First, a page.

Ms. RYAN: Absolutely. You know, as I mentioned, there are people who create that frenemy relationship in order to have control over you, right? So a lot of the frenemy dynamic is a person who wants to keep you guessing. They want you to wonder. Am I on Susie's good side or bad side today? And when you spot that kid of behavior, it's a very good idea to negate it, to step away from it and say you now what? I'm not going to let her push those buttons with me - him or her. I'm going to stay clear of that. We're going to deal on a sort of a business-like level and I'm going to let all the rest of the stuff wash over me because very often, that's the motivation behind the frenemy behavior - is to have a little control over someone.
STEWART: Rich in Chicago. He has a method for dealing with frenemies. Hi, Rich.
RICH (Caller): Yeah. Hi, there. You know, I'm going to make frenemy out of Neal by saying Alison, you can host the show anytime.
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RICH: I think you're doing a fantastic job.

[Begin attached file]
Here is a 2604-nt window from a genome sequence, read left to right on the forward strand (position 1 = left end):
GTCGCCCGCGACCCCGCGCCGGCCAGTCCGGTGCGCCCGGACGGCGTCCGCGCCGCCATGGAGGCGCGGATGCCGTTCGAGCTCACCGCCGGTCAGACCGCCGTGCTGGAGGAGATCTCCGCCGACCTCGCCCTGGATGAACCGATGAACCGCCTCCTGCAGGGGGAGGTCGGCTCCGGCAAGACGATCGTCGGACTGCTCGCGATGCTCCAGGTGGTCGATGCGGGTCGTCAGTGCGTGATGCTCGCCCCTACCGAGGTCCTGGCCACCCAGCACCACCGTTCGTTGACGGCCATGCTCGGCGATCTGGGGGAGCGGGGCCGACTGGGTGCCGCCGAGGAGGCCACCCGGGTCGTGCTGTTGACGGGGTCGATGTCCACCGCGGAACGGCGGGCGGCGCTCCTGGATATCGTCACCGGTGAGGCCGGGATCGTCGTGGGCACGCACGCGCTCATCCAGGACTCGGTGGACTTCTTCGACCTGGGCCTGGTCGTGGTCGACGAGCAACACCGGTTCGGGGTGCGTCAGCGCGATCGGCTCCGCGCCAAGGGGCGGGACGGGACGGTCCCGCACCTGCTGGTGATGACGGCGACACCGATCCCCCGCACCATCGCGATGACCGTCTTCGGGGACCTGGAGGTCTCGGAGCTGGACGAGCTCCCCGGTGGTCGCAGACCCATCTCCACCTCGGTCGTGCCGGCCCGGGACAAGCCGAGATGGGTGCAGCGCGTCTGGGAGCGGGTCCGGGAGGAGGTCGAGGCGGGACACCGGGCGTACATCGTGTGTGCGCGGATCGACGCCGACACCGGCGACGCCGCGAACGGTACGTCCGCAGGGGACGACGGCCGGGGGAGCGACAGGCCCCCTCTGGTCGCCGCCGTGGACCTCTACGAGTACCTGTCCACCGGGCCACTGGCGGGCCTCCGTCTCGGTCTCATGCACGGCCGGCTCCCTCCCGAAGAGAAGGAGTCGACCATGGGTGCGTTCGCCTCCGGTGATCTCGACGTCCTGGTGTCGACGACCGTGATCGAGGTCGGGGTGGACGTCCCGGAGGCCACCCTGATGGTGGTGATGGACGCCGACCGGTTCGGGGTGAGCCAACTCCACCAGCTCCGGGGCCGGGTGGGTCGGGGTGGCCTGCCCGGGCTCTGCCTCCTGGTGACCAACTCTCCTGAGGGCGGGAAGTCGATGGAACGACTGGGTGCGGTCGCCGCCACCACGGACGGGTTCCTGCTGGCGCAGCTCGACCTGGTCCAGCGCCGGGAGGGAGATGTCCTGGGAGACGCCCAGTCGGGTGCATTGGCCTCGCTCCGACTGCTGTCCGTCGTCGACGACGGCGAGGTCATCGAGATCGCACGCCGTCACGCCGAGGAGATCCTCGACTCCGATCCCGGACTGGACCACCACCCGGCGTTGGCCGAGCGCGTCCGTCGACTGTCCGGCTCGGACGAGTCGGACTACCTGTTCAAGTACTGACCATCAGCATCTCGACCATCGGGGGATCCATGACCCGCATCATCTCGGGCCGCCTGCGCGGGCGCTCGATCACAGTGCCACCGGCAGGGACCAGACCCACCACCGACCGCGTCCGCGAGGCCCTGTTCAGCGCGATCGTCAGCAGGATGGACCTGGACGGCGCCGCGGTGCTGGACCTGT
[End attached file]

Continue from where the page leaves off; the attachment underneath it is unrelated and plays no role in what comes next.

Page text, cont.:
STEWART: Thank you.
RICH: And something back at Liz, she was talking about bosses. My frenemy was a boss. I'm no longer with the company, but I used to deal him with kindness. I mean, when they're your boss, you really have nowhere to go, but where they tell you to go. And a lot of times, when they're giving you a directive and they're expecting you to go one way and all of a sudden, you go their way, they've got nowhere to go with it - nowhere to go with it and it works - for me, it works in personal relationships and business relationships. Just fill them with kindness and they almost sit there, left stuttering, like they don't know like quite what to do.
STEWART: Good advice from Rich in Chicago. Thanks, Rich.
RICH: Thanks a lot.
STEWART: We're also going to stay in the Windy City and talk to Bill for a moment. Bill has a question. Hi, Bill.
BILL (Caller): Hi. Great topic today. What I was going to say is what do you do when you find yourself in a situation of being between frenemies, the person who gets drag into the drama in the work place? We have all worked places where you wind up, expected to take a side and you never know a win-win situation, especially if you throw in the complication of what if the boss is one the people. Are you expected to side with the boss? Are you expected to side with the co-worker? Everybody's feeling gets hurt. It's a great topic and I'm just wondering what strategy you have for those of us, who chose not to engage?
STEWART: Liz, what can you offer Bill?
Ms. RYAN: Oh, Bill. This is such a great topic. You know, in general, when people or groups are at war in the workplace, you have to get your Swiss citizenship right away.
(Soundbite of laughter)